Future Interests for Possessory Estates

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Author:
Anonymous
ID:
51587
Filename:
Future Interests for Possessory Estates
Updated:
2010-11-24 18:57:47
Tags:
Property Future Interests Possessory Estates
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Future Interests for Possessory Estates
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  1. What is a condition precedent and what does it usually mean?
    • Requirement needs to be met
    • before one gains possession... -->
    • contingent remainder

    • Exception: If survivorship is required solely
    • because of the durational character of the estate, this is not considered a
    • condition precedent

    • o
    • •Ex: O to A for life, then to B for life, then to
    • C for life, then to D

    • o
    • •A: LE

    • o
    • •B: VR in LE

    • o
    • •C: VR in LE

    • o
    • •D: VR
  2. What is a condition subsequent? and what does in mean?
    • already vested and in possession but requirement
    • to keep possession/title --> vested
  3. Define reversion.

    -Alienability
    -When is the interest revested/vested
    Created when the grantor creates a LE, TFY, FT

    • Automatically reverts to the grantor at the life tenant’s death, unless it is a LEPAV
    • In which case, the estate reverts at the death of the measuring life.

    Freely alienable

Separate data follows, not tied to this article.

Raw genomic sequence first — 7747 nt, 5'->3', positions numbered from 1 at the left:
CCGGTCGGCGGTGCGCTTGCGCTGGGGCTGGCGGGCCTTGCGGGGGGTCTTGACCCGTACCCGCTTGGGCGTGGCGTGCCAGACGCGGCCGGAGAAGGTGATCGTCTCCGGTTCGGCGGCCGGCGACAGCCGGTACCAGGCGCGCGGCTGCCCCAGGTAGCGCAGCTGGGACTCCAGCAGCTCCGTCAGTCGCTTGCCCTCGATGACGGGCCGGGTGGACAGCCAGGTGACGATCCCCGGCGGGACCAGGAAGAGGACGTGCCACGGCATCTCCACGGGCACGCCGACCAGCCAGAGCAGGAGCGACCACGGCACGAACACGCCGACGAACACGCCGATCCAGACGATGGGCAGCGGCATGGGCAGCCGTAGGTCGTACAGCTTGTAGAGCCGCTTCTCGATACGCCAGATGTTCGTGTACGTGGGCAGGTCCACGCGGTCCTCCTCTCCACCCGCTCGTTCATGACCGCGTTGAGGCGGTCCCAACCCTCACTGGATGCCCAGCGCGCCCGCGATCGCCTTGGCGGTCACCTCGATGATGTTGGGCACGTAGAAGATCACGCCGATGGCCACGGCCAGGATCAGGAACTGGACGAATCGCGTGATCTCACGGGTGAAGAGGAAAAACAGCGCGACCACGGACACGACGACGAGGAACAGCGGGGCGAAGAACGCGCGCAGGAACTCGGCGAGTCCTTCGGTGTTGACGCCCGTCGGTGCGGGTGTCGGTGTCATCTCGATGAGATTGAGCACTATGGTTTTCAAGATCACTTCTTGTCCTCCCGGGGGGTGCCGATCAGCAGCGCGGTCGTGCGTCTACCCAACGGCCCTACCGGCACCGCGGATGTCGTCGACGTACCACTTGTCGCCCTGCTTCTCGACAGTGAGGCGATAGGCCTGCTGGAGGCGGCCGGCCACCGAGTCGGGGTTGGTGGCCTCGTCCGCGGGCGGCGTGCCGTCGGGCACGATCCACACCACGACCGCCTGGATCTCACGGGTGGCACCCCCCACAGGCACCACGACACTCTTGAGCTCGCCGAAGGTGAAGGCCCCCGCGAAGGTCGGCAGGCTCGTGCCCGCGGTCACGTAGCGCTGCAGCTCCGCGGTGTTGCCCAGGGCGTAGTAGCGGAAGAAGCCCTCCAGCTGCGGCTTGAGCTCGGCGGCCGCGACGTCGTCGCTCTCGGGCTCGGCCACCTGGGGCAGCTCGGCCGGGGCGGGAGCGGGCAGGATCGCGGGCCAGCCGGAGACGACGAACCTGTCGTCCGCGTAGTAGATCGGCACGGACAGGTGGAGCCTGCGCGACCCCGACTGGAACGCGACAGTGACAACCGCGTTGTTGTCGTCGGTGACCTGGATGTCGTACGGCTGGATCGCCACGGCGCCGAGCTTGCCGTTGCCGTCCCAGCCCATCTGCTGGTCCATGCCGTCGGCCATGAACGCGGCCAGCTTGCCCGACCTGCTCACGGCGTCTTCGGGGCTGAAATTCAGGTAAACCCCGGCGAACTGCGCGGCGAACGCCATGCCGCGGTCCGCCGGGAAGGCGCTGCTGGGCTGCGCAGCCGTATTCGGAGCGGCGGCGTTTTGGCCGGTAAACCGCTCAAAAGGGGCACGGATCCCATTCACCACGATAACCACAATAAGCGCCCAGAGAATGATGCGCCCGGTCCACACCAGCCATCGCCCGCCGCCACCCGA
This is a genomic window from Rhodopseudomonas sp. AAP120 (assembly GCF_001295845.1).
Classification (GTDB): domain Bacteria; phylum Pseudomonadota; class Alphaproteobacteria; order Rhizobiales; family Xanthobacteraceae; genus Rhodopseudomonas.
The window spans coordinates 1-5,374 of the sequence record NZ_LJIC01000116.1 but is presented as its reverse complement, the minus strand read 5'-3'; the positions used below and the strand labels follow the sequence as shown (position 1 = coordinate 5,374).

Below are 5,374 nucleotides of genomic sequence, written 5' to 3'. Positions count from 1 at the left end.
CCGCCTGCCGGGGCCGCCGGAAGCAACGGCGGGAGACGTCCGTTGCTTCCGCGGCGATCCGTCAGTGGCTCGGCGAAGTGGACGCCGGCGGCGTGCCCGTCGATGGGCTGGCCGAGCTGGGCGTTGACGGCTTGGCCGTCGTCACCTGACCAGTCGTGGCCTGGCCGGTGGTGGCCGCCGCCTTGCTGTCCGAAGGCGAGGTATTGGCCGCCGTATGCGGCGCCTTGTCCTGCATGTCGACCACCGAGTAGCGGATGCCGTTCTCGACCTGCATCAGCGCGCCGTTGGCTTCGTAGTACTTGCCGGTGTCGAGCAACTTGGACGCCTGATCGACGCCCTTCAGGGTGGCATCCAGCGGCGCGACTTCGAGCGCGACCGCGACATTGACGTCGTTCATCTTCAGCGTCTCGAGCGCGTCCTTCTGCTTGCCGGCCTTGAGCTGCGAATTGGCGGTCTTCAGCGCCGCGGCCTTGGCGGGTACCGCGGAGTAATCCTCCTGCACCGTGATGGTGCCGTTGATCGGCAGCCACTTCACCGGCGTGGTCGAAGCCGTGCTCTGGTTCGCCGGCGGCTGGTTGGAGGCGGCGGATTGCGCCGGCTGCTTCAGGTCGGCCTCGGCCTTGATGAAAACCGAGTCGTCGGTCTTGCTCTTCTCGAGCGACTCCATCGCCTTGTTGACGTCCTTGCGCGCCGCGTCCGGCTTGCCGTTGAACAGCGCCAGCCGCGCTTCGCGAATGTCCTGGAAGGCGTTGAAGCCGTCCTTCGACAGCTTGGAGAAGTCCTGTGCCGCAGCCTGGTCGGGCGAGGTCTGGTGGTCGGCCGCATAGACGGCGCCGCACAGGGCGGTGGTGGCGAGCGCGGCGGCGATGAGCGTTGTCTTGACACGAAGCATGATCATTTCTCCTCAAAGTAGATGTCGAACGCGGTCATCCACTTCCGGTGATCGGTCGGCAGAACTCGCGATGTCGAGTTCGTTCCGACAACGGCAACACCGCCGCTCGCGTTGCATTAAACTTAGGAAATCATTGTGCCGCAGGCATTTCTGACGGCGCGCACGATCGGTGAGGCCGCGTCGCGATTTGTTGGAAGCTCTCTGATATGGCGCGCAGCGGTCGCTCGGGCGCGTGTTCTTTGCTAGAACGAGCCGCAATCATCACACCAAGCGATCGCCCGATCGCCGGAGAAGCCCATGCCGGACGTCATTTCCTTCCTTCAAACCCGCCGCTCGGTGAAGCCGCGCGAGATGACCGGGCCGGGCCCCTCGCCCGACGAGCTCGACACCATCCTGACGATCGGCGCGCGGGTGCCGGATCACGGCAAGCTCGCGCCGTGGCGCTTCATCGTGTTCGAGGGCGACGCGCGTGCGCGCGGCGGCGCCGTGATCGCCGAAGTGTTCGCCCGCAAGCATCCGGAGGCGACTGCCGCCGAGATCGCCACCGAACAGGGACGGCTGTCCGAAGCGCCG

• Value of the reversion may differ b/c may or may
    • not be certain to become possessory in the future

    • Reversion for Life—if a life tenant transfers
    • something less than a life estate pur autre vie measured by A’s life, then A
    • will have a reversion for life in the estate he has transferred because he
    • still owners part of the estate.
  4. Possibility of Reverter Defined:

    Alienability

    When is the interest revested/vested
    I) Created only when the grantor conveys a FSD

    II) Automatically reverts to the grantor upon the occurrence of the stated event.

    III) In NC/Majority… giftover language to the grantor is required or it’s a FSA
  5. Right of Entry Defined

    -Alienability

    -Interest revest/vest... when...
    I) Created only when the grantor conveys a FSSCS and retains the power to cut short the estate.

    • II) Estate does
    • not revert automatically. The grantor must exercise his right of
    • entry.

    III) Freely alienable in a majority/NC jurisdiction
  6. What are the future interests retained by the grantor:
    • 1. Reversion
    • 2. Possibility of Reverter
    • 3. ROE/POT
  7. What are the future interests in the transferee
    • remainders
    • -Vested
    • - indefeasible VR
    • -VR subject to open
    • - VR subject to defeasible
    • -Contingent

    • Executory Interests
    • -Springing
    • -Shifting

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